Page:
Among challenges, the London Declaration notably mentioned irregular migration. Following the second day of the NATO summit, Hungarian Prime Minister Viktor Orban welcomed that undocumented migration was for "the first time" recognized as a "security challenge."

"This focus is a great development and a serious step forward. We can also look at this as a Central European success," he said.


According to Michel Liegeois, a professor at Belgium's University of Louvain, the 70-year-old NATO continues seeking to "re-invent itself, since the disappearance of the Soviet Union."

The problem of the burden-sharing in defense spending and Turkey's independent policy, however, are incapable of destroying the alliance, the expert believes.

"That problem [burden-sharing] seems to be solved, thanks to Trump's brutal demand to respect the 2% of GDP in defence spending ... The Turkish issue is more tricky. Erdogan wants to lead an autonomous foreign policy. Remember that general De Gaulle in France had also left the joint military command of NATO and had become an 'un-orthodox' member of the Alliance, selling for example weapons to the Soviet Union. I don't want to minimize the difficulties between NATO and Turkey, but over time, this should be settled," he said.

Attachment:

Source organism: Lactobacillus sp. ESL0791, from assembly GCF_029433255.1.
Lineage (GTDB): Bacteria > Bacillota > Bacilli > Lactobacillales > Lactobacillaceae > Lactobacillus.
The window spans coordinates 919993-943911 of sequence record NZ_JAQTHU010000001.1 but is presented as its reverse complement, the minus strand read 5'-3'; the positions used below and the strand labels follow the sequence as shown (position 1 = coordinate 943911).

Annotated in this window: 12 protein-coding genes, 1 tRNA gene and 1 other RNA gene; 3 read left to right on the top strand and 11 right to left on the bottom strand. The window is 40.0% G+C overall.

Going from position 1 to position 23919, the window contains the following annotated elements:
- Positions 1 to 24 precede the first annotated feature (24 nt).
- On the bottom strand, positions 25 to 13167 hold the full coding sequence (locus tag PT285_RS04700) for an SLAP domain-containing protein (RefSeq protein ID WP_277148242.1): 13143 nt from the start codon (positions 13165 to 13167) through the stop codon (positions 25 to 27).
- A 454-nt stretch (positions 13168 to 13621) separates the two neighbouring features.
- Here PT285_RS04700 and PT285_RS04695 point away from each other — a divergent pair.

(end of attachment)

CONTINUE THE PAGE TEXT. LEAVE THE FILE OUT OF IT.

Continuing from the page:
Liegeois noted that "NATO is indeed obsolete" given the end of the Cold War and the lack of unity over credibility of a "Russian threat," noting, however, that the alliance's defense capabilities would keep it afloat.

"But NATO is operational, and can launch operations in 48 hours. So I think the Alliance will survive the present difficulties and progressively switch to the Southern flank issues of terrorism and relations with some of the aggressive middle Eastern countries. There are already clear indications of it, in the conclusions of the Summit," he said.

Professor Nina Bachkatov, a Russia-Eurasia specialist at the Liege University, mainly echoed the aforementioned stance.